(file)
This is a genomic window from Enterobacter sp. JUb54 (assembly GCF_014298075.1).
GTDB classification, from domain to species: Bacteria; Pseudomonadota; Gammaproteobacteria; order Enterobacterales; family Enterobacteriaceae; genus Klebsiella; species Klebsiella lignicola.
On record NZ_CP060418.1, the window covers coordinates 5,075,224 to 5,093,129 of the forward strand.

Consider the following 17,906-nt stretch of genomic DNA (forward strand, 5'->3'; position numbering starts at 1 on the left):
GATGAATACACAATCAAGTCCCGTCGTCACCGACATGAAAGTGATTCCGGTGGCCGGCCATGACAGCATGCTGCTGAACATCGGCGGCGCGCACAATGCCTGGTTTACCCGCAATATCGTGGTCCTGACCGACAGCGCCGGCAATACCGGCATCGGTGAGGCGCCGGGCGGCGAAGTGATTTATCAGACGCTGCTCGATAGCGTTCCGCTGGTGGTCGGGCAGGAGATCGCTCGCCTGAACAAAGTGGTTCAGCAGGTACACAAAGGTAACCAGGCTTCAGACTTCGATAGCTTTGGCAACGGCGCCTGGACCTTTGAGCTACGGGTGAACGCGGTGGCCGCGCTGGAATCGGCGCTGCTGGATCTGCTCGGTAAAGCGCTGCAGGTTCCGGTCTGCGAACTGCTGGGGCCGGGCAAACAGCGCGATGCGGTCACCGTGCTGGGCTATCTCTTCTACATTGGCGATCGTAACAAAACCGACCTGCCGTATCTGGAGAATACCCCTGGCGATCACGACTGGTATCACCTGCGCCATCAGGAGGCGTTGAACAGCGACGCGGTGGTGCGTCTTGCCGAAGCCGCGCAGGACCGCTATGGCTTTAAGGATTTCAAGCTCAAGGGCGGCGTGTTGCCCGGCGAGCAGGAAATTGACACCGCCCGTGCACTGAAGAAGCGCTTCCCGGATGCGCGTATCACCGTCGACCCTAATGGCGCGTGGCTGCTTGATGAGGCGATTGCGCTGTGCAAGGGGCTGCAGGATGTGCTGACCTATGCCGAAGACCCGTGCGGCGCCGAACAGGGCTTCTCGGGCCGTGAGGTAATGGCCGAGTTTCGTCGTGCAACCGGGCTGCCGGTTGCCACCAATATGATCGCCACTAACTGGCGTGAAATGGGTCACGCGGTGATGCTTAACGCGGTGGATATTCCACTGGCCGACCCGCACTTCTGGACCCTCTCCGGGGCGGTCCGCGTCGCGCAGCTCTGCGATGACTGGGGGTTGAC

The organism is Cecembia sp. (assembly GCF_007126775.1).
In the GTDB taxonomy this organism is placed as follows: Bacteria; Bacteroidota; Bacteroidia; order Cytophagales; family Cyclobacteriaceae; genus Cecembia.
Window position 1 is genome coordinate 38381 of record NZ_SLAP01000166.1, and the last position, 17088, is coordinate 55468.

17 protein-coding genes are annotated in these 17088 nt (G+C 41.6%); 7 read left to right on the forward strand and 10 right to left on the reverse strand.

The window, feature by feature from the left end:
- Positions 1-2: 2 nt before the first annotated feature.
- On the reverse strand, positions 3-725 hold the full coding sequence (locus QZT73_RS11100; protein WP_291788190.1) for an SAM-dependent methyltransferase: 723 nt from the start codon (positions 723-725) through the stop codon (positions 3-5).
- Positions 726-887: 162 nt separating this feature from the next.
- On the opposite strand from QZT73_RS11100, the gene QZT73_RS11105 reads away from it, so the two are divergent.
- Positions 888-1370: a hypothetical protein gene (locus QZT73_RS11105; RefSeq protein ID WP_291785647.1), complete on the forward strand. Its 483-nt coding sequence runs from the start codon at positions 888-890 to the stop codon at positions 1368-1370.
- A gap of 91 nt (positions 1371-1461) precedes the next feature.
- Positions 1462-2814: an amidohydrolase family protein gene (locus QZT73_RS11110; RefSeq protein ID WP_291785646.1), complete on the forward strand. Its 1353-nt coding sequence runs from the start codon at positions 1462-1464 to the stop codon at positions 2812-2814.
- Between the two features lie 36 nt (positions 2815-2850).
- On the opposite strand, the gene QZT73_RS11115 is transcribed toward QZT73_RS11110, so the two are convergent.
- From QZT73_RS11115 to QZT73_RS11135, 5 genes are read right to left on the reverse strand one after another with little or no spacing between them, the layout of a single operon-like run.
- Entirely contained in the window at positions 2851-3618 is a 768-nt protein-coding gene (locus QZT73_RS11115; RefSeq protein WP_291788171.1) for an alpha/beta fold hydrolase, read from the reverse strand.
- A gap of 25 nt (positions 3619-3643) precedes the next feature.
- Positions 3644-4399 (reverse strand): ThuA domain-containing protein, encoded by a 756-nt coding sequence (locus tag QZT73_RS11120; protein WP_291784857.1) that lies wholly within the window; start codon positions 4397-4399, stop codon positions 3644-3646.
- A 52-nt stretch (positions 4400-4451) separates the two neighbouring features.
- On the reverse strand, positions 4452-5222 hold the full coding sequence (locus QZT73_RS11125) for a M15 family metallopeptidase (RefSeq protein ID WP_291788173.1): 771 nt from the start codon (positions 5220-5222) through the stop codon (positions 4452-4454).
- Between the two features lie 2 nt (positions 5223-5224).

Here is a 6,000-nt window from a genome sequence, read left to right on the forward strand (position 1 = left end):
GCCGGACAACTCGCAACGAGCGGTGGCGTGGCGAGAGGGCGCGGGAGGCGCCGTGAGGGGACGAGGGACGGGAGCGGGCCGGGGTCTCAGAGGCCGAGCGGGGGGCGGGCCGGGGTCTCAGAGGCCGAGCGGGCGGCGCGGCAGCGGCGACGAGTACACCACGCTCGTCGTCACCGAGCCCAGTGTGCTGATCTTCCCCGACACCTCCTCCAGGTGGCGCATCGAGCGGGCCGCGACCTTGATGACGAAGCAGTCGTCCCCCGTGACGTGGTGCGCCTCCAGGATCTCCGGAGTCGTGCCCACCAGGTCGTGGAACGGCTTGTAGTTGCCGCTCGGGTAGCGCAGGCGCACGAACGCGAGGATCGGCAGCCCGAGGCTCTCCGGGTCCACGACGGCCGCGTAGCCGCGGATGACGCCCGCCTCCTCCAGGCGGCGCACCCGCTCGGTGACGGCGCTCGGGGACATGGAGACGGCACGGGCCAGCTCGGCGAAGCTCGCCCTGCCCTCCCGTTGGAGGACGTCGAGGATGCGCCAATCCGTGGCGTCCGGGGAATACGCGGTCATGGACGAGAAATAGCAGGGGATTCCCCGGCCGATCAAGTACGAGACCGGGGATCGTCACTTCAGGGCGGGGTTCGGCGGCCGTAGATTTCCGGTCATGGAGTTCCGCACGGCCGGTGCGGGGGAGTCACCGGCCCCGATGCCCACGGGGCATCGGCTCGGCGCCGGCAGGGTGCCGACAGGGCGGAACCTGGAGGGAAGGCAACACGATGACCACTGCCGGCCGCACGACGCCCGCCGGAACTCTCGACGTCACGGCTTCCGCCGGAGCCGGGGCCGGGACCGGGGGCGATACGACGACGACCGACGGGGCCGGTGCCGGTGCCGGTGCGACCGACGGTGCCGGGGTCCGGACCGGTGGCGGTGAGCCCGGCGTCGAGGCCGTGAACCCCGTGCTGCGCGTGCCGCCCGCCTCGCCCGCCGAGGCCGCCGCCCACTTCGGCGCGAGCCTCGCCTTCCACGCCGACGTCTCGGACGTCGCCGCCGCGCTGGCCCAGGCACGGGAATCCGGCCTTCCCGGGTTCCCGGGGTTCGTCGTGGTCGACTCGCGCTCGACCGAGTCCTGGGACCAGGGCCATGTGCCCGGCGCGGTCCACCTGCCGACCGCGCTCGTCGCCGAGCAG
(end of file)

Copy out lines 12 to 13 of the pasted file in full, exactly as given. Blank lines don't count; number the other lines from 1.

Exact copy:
- On the reverse strand, positions 3-725 hold the full coding sequence (locus QZT73_RS11100; protein WP_291788190.1) for an SAM-dependent methyltransferase: 723 nt from the start codon (positions 723-725) through the stop codon (positions 3-5).
- Positions 726-887: 162 nt separating this feature from the next.